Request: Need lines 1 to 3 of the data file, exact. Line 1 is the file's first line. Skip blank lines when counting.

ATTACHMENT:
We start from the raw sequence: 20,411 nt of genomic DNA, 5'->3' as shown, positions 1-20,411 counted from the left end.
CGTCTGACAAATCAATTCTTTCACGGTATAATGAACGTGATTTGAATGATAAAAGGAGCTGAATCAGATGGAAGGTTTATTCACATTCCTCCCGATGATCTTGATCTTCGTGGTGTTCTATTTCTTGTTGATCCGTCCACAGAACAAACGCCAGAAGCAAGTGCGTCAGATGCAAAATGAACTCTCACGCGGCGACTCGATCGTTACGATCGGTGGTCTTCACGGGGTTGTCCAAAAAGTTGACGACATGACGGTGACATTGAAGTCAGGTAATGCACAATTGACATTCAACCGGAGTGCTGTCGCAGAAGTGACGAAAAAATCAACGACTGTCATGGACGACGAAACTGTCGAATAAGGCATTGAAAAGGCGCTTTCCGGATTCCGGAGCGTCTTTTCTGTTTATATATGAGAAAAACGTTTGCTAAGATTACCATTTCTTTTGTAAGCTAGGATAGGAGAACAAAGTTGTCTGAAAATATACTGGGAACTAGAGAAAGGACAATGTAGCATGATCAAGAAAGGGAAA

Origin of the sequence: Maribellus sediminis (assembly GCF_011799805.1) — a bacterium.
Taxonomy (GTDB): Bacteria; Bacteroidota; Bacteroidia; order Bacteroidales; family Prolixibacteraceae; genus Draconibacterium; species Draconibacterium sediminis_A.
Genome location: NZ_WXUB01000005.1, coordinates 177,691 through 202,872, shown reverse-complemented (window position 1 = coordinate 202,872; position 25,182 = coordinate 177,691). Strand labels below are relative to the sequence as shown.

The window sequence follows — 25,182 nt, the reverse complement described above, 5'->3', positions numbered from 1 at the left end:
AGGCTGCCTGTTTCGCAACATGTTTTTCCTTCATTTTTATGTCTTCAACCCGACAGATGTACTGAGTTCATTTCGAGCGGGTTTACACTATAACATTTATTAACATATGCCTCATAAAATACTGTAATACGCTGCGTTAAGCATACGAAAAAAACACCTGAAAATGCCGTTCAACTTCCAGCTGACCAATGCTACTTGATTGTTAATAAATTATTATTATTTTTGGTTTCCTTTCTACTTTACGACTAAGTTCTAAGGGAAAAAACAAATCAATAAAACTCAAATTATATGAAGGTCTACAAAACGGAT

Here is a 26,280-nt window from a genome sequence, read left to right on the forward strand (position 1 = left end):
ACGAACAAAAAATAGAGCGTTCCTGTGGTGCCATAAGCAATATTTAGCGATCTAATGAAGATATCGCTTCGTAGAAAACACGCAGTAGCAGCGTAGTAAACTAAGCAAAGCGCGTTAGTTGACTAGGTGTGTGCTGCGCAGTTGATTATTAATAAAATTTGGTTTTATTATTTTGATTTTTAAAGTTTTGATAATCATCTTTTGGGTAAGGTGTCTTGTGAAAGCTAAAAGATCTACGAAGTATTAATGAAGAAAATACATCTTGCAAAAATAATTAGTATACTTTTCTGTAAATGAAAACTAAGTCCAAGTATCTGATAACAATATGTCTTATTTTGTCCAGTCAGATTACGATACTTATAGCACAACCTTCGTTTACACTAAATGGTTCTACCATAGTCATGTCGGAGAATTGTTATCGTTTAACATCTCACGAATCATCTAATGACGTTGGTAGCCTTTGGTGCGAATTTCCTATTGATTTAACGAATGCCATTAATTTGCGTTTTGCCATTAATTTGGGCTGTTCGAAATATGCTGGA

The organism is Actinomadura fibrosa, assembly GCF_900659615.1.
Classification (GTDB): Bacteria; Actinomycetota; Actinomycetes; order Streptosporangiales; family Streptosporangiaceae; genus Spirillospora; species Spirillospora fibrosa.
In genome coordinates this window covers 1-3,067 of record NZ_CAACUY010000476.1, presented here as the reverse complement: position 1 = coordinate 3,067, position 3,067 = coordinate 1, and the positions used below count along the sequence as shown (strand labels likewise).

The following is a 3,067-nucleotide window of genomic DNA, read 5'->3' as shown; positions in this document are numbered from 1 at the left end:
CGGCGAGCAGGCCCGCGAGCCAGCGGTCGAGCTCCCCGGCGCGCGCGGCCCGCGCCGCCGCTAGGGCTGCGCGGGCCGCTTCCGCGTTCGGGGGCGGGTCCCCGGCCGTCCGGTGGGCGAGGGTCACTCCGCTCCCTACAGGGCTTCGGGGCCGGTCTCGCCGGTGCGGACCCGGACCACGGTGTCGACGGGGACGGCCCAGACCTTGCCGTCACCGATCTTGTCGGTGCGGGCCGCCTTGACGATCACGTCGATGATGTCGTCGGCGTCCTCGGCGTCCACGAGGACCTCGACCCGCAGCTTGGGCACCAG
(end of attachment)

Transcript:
We start from the raw sequence: 20,411 nt of genomic DNA, 5'->3' as shown, positions 1-20,411 counted from the left end.
CGTCTGACAAATCAATTCTTTCACGGTATAATGAACGTGATTTGAATGATAAAAGGAGCTGAATCAGATGGAAGGTTTATTCACATTCCTCCCGATGATCTTGATCTTCGTGGTGTTCTATTTCTTGTTGATCCGTCCACAGAACAAACGCCAGAAGCAAGTGCGTCAGATGCAAAATGAACTCTCACGCGGCGACTCGATCGTTACGATCGGTGGTCTTCACGGGGTTGTCCAAAAAGTTGACGACATGACGGTGACATTGAAGTCAGGTAATGCACAATTGACATTCAACCGGAGTGCTGTCGCAGAAGTGACGAAAAAATCAACGACTGTCATGGACGACGAAACTGTCGAATAAGGCATTGAAAAGGCGCTTTCCGGATTCCGGAGCGTCTTTTCTGTTTATATATGAGAAAAACGTTTGCTAAGATTACCATTTCTTTTGTAAGCTAGGATAGGAGAACAAAGTTGTCTGAAAATATACTGGGAACTAGAGAAAGGACAATGTAGCATGATCAAGAAAGGGAAA

Origin of the sequence: Maribellus sediminis (assembly GCF_011799805.1) — a bacterium.